Photo: Photo by David Briggs
David Hoffman, 67, spent the last 40 years transforming his Lagunitas, Calif. home into a model for modern day sustainability.The epic renovation included a 30-foot hand-dug well, an earthworm-powered plumbing system, a fully-equipped tea house and dozens of other structures designed and built by Hoffman himself.
There was just one problem with his vision––he never got the proper building permits.
After a decades-long battle, county officials have given Hoffman until Aug. 1 to level everything down to the bricks and pay a $226,000 fine.
“I never felt like I owned this property,” he told Business Insider. “What I’m building, what my motivation was didn’t really involve me as much as a showcase or model of sustainability.”
We caught up with Hoffman and asked him to take us on a virtual tour of the home that’s stirring up so much controversy.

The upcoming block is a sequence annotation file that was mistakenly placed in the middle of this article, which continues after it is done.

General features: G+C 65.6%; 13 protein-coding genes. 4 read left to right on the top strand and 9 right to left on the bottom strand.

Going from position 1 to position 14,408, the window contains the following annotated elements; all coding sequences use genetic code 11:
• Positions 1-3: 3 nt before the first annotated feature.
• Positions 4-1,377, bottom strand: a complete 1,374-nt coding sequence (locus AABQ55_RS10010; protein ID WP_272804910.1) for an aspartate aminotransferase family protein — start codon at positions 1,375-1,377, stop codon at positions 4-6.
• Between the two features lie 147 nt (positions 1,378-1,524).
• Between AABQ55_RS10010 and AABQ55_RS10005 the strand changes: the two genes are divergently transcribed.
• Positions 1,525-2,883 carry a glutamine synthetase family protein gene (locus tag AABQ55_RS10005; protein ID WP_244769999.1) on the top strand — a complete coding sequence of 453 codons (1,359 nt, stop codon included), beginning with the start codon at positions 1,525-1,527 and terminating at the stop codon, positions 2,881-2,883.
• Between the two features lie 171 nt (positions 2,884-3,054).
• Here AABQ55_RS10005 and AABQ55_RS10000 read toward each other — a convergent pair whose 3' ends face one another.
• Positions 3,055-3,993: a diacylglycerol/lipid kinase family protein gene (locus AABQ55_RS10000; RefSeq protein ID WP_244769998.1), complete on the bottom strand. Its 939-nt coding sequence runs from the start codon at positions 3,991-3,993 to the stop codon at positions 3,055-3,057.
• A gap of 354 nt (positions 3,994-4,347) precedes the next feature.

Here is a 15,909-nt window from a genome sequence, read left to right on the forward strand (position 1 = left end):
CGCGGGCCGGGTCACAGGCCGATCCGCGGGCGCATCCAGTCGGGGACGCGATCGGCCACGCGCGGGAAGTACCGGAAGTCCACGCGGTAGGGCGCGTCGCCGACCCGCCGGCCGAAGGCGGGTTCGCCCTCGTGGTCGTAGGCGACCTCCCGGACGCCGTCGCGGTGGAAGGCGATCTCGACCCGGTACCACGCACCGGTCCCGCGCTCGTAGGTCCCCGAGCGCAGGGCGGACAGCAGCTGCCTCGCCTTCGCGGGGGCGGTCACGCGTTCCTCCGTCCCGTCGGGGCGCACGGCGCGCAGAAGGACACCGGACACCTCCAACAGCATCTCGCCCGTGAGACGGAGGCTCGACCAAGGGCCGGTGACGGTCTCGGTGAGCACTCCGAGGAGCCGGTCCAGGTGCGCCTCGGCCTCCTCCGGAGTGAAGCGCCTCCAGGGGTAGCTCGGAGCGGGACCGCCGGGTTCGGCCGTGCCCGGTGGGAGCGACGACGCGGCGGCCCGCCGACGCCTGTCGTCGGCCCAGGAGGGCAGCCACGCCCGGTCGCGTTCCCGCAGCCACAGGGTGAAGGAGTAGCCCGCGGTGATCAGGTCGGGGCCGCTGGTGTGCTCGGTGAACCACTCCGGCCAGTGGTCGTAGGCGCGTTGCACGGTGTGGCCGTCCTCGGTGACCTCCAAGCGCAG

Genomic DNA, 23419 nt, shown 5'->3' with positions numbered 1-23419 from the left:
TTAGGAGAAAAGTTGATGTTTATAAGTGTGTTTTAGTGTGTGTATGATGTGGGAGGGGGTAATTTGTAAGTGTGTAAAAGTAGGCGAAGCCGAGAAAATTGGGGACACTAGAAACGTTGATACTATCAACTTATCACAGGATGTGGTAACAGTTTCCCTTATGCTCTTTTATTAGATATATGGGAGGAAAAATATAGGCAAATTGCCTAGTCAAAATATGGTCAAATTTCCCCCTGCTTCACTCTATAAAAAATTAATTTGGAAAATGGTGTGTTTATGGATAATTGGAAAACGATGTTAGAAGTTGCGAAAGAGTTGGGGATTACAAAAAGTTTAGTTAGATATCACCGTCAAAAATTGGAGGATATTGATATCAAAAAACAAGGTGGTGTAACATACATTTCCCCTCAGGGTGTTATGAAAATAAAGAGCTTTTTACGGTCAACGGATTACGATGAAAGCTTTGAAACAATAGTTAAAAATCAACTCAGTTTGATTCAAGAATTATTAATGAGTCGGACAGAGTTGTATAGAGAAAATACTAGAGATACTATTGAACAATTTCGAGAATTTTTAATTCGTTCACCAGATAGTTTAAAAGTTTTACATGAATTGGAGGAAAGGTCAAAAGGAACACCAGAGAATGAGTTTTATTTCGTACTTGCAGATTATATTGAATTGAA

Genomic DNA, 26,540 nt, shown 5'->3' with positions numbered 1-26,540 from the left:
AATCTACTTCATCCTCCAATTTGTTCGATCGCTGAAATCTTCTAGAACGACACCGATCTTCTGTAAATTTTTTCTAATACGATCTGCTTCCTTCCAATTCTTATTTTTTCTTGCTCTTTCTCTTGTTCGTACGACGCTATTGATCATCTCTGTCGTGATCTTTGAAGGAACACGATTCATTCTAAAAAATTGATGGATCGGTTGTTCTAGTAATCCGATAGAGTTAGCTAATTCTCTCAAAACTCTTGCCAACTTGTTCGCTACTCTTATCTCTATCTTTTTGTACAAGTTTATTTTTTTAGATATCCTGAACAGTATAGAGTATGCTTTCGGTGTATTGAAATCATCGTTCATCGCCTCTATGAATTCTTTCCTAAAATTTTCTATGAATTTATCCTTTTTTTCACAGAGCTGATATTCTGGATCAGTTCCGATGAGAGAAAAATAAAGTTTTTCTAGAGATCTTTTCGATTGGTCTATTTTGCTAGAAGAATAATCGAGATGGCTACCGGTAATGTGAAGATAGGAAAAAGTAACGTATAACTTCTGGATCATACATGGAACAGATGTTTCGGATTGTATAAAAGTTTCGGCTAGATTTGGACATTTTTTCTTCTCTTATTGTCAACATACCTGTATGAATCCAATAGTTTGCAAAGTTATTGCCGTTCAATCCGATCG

There are some 30 structures on site, including a hand dug well that uses a solar powered pump to refill itself; a solar-powered shower; a rainwater pond; and an outdoor toilet.
Inside is a treasure trove of teas, including green, black, oolong and his prized collection of aged Pu-ehr. He imports about two 10 x 20 shipping containers of tea each year and sells it domestically in the U.S.
Having a tea house on site comes in handy whenever Hoffman wants to host a tea tasting party. Here, his home-grown apples and pears serve as a backdrop to the imported teas that have made him famous in the tea world.
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